As a general rule, the priority of a mortgage is determined by the time it was placed on the property (Exceptions do apply, such as purchase-money mortgages which can have priority over prior mortgages placed on the property.) Generally foreclosure will terminate interests junior to the mortgage being foreclosed, but will have no effect on mortgages senior to the mortgage being foreclosed.

Watch carefully, however, for situations where a senior mortgagee fails to include a junior mortgagee as a party to the foreclosure action. Such failure on the part of the senior mortgagee will preserve the rights of a junior mortgagee so that the general rule that the junior mortgagee's rights are extinguished will not apply.

The policy behind the above analysis is that the junior mortgagee has the option to pay off any liens senior to the junior mortgagee that are in default, and that right makes the junior mortgagee a necessary party to any foreclosure action on the part of a senior mortgagee. By not including a necessary party in the foreclosure action, the senior mortgagee effectively preserves the rights of the junior mortgagee. Anyone who then purchases the property at the foreclosure sale will purchase subject to the interests of the junior mortgagee.

Monday, June 30, 2014

Strategies for July

Students very often ask me whether they should be studying differently for the MBE in July than they were in the months leading up to the exam. Though it's difficult to generalize, the one piece of advice I do give to all students is that in July you should be focusing far more on practice questions than on reading substantive outlines. There is definitely a time for reading outlines, and doing so is an essential aspect of the bar-review process, but in the last month leading up to the exam, practicing applying the knowledge that you've already learned will often benefit you more than continuing to try to memorize the substantive law.

That isn't to say you should put the outlines away. As you work through questions you will often need to refer back to the outlines to clarify points made in the answer explanations to the questions you're working through. In other words, the outlines should become a reference rather than a primary studying tool.

It's still a balance, and throughout this final month you should continue to balance the two essential components of effective bar preparation: gaining a deep knowledge of the subject matter, and applying that knowledge to practice questions. But understand that just as it would be difficult to learn how to play a musical instrument by only memorizing the notes of a song, simply learning the law will not be enough to excel on the MBE.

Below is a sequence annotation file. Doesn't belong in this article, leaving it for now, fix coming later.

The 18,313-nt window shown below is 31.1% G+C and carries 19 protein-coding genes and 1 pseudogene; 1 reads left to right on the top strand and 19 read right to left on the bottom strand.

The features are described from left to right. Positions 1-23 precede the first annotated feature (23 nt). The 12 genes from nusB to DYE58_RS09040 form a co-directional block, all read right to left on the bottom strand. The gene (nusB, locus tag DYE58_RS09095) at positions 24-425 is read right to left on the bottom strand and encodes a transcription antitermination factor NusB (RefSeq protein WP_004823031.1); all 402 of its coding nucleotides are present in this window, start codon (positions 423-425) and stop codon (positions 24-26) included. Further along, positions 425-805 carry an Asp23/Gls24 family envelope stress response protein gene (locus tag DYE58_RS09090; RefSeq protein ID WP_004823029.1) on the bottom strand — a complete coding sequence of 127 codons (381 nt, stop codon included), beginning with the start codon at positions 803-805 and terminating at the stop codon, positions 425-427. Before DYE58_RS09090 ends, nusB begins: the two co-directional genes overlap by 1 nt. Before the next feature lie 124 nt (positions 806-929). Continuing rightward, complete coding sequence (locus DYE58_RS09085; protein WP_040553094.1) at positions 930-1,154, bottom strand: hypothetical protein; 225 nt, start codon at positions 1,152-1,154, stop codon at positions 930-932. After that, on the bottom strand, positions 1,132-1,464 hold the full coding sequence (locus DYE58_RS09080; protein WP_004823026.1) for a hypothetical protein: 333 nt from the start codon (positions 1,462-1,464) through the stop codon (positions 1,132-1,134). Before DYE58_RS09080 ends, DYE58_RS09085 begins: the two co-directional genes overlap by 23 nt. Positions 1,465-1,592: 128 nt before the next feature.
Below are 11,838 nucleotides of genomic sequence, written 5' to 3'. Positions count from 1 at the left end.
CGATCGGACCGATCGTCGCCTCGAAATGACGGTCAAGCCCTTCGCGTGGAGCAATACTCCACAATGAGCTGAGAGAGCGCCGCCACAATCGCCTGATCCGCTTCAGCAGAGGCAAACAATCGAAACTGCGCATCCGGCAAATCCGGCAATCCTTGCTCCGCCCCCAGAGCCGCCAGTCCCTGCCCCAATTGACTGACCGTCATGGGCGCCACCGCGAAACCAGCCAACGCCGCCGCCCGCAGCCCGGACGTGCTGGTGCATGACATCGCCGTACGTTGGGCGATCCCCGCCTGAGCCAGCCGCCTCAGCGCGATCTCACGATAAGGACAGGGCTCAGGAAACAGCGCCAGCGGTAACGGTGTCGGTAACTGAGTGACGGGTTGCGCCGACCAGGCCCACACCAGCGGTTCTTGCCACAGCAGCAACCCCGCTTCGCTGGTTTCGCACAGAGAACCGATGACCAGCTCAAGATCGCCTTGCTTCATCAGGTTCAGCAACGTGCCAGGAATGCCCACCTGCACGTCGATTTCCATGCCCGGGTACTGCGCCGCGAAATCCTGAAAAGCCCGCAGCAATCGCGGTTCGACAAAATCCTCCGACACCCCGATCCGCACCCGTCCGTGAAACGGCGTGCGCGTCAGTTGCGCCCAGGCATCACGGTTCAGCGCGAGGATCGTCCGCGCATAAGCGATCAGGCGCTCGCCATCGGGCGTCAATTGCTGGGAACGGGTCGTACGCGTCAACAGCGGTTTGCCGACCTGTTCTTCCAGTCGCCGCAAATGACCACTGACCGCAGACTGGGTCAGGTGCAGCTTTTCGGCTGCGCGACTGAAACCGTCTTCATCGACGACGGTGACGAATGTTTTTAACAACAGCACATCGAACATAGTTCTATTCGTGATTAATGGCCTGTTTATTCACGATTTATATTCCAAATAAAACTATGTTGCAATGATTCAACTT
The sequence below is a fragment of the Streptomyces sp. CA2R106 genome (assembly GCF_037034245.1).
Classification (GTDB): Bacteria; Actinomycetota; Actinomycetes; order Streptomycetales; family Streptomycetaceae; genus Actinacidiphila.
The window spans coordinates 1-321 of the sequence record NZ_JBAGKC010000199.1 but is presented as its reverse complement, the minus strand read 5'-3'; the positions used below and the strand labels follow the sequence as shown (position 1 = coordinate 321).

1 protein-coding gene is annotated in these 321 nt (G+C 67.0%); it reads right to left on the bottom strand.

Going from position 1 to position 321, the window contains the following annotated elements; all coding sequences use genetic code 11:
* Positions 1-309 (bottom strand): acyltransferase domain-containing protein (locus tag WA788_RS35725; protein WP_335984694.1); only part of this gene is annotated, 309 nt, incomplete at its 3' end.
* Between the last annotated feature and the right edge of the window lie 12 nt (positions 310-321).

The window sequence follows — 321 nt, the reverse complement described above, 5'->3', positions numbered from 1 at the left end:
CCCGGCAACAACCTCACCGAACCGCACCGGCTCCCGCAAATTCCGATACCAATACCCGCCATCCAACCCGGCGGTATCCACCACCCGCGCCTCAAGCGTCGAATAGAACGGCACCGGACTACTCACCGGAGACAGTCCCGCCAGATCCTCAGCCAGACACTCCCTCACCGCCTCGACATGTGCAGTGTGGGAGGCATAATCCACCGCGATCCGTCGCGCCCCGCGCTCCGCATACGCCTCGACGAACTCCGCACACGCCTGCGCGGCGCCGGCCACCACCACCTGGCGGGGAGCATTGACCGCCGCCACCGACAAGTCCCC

Tuesday, June 24, 2014

MBE Fast Fact: Federal Police Power

If you've been working through Constitutional Law questions, it's likely you've come across answer choices that claim the constitutionality of a federal law on the basis of Congress's police power. It's important to note that only under very limited circumstances will such an answer be correct.

Though states are said to have police powers (giving them the right to enact laws for the health, welfare, and safety of their citizens), the same does not hold true for the federal government. Rather, Congress has no general police power. The only exception to keep in mind for purposes of the MBE is that Congress can constitutionally act as per their "police powers" over the District of Columbia, federal lands, military bases, and Indian Reservations.

Note that this narrow exception is based on the fact that Congress has a property power to make rules for territories and other properties of the United States.

Thursday, June 12, 2014

The Top Five: Permissive Waste by a Life Tenant

Permissive waste occurs when a life tenant either allows land to fall into disrepair, or fails to take reasonable measures to protect the land. This concept will nearly always be tested in the context of someone holding a remainder interest suing a life tenant for waste. As such, it's important to understand the obligations of a life tenant in determining whether such a lawsuit will be successful. Most importantly you should understand the following five rules in regards to obligations:

(1): A life tenant has an obligation to repair the property. The obligation, specifically, is to keep the property in a reasonable state of repair. The life tenant is under no obligation to make permanent repairs (as the tenant only holds the property for the duration of his life), but is under an obligation to make repairs to the extent of income or profits from renting the property, or if the tenant is not renting the property, to the extent of the reasonable rental value of the land.